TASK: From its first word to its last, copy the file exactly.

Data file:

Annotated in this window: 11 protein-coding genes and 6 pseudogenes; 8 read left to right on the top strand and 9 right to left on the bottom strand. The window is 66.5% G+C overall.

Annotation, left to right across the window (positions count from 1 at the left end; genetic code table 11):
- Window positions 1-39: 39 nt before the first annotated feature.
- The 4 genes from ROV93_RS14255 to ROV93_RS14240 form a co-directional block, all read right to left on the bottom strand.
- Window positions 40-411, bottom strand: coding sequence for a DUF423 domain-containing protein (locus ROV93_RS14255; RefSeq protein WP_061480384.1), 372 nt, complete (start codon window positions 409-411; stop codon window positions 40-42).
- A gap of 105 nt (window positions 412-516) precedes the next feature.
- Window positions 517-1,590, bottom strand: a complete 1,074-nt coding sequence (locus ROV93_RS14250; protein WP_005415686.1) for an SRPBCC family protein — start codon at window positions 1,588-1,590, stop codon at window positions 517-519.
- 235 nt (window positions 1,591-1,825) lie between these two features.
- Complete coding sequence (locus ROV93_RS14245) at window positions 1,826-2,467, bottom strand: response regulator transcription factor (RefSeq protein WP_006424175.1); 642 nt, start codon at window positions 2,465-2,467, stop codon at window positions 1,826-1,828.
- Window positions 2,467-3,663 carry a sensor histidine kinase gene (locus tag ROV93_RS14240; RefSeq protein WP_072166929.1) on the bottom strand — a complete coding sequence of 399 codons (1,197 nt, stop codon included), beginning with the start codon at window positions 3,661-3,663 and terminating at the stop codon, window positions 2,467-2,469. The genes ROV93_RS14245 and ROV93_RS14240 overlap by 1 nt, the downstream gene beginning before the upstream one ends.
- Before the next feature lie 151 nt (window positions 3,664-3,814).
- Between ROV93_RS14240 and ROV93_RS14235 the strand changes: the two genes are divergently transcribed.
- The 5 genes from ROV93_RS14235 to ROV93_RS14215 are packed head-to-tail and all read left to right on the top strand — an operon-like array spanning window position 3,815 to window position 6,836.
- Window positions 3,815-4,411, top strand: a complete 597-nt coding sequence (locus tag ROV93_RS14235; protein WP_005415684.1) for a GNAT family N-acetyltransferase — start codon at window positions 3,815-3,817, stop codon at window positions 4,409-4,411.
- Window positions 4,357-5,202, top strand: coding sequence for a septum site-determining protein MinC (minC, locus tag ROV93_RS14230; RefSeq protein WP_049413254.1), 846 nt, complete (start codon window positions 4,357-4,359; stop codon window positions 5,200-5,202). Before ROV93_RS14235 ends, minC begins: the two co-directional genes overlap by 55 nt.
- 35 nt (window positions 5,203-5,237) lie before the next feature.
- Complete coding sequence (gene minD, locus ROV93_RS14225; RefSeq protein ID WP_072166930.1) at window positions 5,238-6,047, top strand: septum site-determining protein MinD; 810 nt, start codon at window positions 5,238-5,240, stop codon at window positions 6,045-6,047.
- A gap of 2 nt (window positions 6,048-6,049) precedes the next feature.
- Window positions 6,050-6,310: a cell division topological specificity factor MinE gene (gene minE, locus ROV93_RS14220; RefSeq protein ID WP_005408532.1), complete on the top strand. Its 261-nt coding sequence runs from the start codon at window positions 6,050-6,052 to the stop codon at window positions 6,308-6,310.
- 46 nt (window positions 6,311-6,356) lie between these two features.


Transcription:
Annotated in this window: 11 protein-coding genes and 6 pseudogenes; 8 read left to right on the top strand and 9 right to left on the bottom strand. The window is 66.5% G+C overall.

Annotation, left to right across the window (positions count from 1 at the left end; genetic code table 11):
- Window positions 1-39: 39 nt before the first annotated feature.
- The 4 genes from ROV93_RS14255 to ROV93_RS14240 form a co-directional block, all read right to left on the bottom strand.
- Window positions 40-411, bottom strand: coding sequence for a DUF423 domain-containing protein (locus ROV93_RS14255; RefSeq protein WP_061480384.1), 372 nt, complete (start codon window positions 409-411; stop codon window positions 40-42).
- A gap of 105 nt (window positions 412-516) precedes the next feature.
- Window positions 517-1,590, bottom strand: a complete 1,074-nt coding sequence (locus ROV93_RS14250; protein WP_005415686.1) for an SRPBCC family protein — start codon at window positions 1,588-1,590, stop codon at window positions 517-519.
- 235 nt (window positions 1,591-1,825) lie between these two features.
- Complete coding sequence (locus ROV93_RS14245) at window positions 1,826-2,467, bottom strand: response regulator transcription factor (RefSeq protein WP_006424175.1); 642 nt, start codon at window positions 2,465-2,467, stop codon at window positions 1,826-1,828.
- Window positions 2,467-3,663 carry a sensor histidine kinase gene (locus tag ROV93_RS14240; RefSeq protein WP_072166929.1) on the bottom strand — a complete coding sequence of 399 codons (1,197 nt, stop codon included), beginning with the start codon at window positions 3,661-3,663 and terminating at the stop codon, window positions 2,467-2,469. The genes ROV93_RS14245 and ROV93_RS14240 overlap by 1 nt, the downstream gene beginning before the upstream one ends.
- Before the next feature lie 151 nt (window positions 3,664-3,814).
- Between ROV93_RS14240 and ROV93_RS14235 the strand changes: the two genes are divergently transcribed.
- The 5 genes from ROV93_RS14235 to ROV93_RS14215 are packed head-to-tail and all read left to right on the top strand — an operon-like array spanning window position 3,815 to window position 6,836.
- Window positions 3,815-4,411, top strand: a complete 597-nt coding sequence (locus tag ROV93_RS14235; protein WP_005415684.1) for a GNAT family N-acetyltransferase — start codon at window positions 3,815-3,817, stop codon at window positions 4,409-4,411.
- Window positions 4,357-5,202, top strand: coding sequence for a septum site-determining protein MinC (minC, locus tag ROV93_RS14230; RefSeq protein WP_049413254.1), 846 nt, complete (start codon window positions 4,357-4,359; stop codon window positions 5,200-5,202). Before ROV93_RS14235 ends, minC begins: the two co-directional genes overlap by 55 nt.
- 35 nt (window positions 5,203-5,237) lie before the next feature.
- Complete coding sequence (gene minD, locus ROV93_RS14225; RefSeq protein ID WP_072166930.1) at window positions 5,238-6,047, top strand: septum site-determining protein MinD; 810 nt, start codon at window positions 5,238-5,240, stop codon at window positions 6,045-6,047.
- A gap of 2 nt (window positions 6,048-6,049) precedes the next feature.
- Window positions 6,050-6,310: a cell division topological specificity factor MinE gene (gene minE, locus ROV93_RS14220; RefSeq protein ID WP_005408532.1), complete on the top strand. Its 261-nt coding sequence runs from the start codon at window positions 6,050-6,052 to the stop codon at window positions 6,308-6,310.
- 46 nt (window positions 6,311-6,356) lie between these two features.